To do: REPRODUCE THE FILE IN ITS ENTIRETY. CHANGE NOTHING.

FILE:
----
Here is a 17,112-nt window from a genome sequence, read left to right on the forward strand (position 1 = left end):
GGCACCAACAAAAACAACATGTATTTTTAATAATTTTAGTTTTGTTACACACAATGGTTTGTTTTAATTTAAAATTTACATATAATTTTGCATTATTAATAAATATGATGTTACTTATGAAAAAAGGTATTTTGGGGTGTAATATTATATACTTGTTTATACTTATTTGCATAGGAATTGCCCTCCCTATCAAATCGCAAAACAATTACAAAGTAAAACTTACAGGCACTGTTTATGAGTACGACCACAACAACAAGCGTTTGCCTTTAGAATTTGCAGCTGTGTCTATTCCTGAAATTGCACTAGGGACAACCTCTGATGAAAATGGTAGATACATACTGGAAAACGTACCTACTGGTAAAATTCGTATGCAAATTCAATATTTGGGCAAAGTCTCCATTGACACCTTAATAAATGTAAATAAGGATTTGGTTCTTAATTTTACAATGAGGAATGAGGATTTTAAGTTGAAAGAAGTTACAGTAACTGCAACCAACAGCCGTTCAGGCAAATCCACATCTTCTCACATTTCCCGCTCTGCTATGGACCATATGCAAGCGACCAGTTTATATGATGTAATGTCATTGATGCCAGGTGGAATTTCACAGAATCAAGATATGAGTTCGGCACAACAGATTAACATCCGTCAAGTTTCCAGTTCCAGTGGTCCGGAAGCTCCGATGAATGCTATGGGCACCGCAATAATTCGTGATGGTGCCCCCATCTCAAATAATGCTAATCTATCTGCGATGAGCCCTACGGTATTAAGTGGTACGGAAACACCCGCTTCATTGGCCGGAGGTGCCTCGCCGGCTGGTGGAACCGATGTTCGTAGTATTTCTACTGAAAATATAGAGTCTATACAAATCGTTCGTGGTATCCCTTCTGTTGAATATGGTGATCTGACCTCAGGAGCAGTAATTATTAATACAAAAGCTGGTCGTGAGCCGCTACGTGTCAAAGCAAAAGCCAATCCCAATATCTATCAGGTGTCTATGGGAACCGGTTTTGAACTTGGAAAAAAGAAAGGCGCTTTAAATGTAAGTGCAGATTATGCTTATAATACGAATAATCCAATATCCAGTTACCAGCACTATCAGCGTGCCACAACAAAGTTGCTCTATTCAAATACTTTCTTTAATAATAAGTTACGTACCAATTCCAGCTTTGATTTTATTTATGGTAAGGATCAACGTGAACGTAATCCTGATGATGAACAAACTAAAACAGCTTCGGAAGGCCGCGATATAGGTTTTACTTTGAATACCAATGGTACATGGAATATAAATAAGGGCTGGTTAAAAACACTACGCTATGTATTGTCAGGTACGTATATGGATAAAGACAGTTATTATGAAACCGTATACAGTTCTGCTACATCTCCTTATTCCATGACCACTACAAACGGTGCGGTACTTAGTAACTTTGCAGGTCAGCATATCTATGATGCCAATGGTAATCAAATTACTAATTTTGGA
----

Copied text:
Here is a 17,112-nt window from a genome sequence, read left to right on the forward strand (position 1 = left end):
GGCACCAACAAAAACAACATGTATTTTTAATAATTTTAGTTTTGTTACACACAATGGTTTGTTTTAATTTAAAATTTACATATAATTTTGCATTATTAATAAATATGATGTTACTTATGAAAAAAGGTATTTTGGGGTGTAATATTATATACTTGTTTATACTTATTTGCATAGGAATTGCCCTCCCTATCAAATCGCAAAACAATTACAAAGTAAAACTTACAGGCACTGTTTATGAGTACGACCACAACAACAAGCGTTTGCCTTTAGAATTTGCAGCTGTGTCTATTCCTGAAATTGCACTAGGGACAACCTCTGATGAAAATGGTAGATACATACTGGAAAACGTACCTACTGGTAAAATTCGTATGCAAATTCAATATTTGGGCAAAGTCTCCATTGACACCTTAATAAATGTAAATAAGGATTTGGTTCTTAATTTTACAATGAGGAATGAGGATTTTAAGTTGAAAGAAGTTACAGTAACTGCAACCAACAGCCGTTCAGGCAAATCCACATCTTCTCACATTTCCCGCTCTGCTATGGACCATATGCAAGCGACCAGTTTATATGATGTAATGTCATTGATGCCAGGTGGAATTTCACAGAATCAAGATATGAGTTCGGCACAACAGATTAACATCCGTCAAGTTTCCAGTTCCAGTGGTCCGGAAGCTCCGATGAATGCTATGGGCACCGCAATAATTCGTGATGGTGCCCCCATCTCAAATAATGCTAATCTATCTGCGATGAGCCCTACGGTATTAAGTGGTACGGAAACACCCGCTTCATTGGCCGGAGGTGCCTCGCCGGCTGGTGGAACCGATGTTCGTAGTATTTCTACTGAAAATATAGAGTCTATACAAATCGTTCGTGGTATCCCTTCTGTTGAATATGGTGATCTGACCTCAGGAGCAGTAATTATTAATACAAAAGCTGGTCGTGAGCCGCTACGTGTCAAAGCAAAAGCCAATCCCAATATCTATCAGGTGTCTATGGGAACCGGTTTTGAACTTGGAAAAAAGAAAGGCGCTTTAAATGTAAGTGCAGATTATGCTTATAATACGAATAATCCAATATCCAGTTACCAGCACTATCAGCGTGCCACAACAAAGTTGCTCTATTCAAATACTTTCTTTAATAATAAGTTACGTACCAATTCCAGCTTTGATTTTATTTATGGTAAGGATCAACGTGAACGTAATCCTGATGATGAACAAACTAAAACAGCTTCGGAAGGCCGCGATATAGGTTTTACTTTGAATACCAATGGTACATGGAATATAAATAAGGGCTGGTTAAAAACACTACGCTATGTATTGTCAGGTACGTATATGGATAAAGACAGTTATTATGAAACCGTATACAGTTCTGCTACATCTCCTTATTCCATGACCACTACAAACGGTGCGGTACTTAGTAACTTTGCAGGTCAGCATATCTATGATGCCAATGGTAATCAAATTACTAATTTTGGA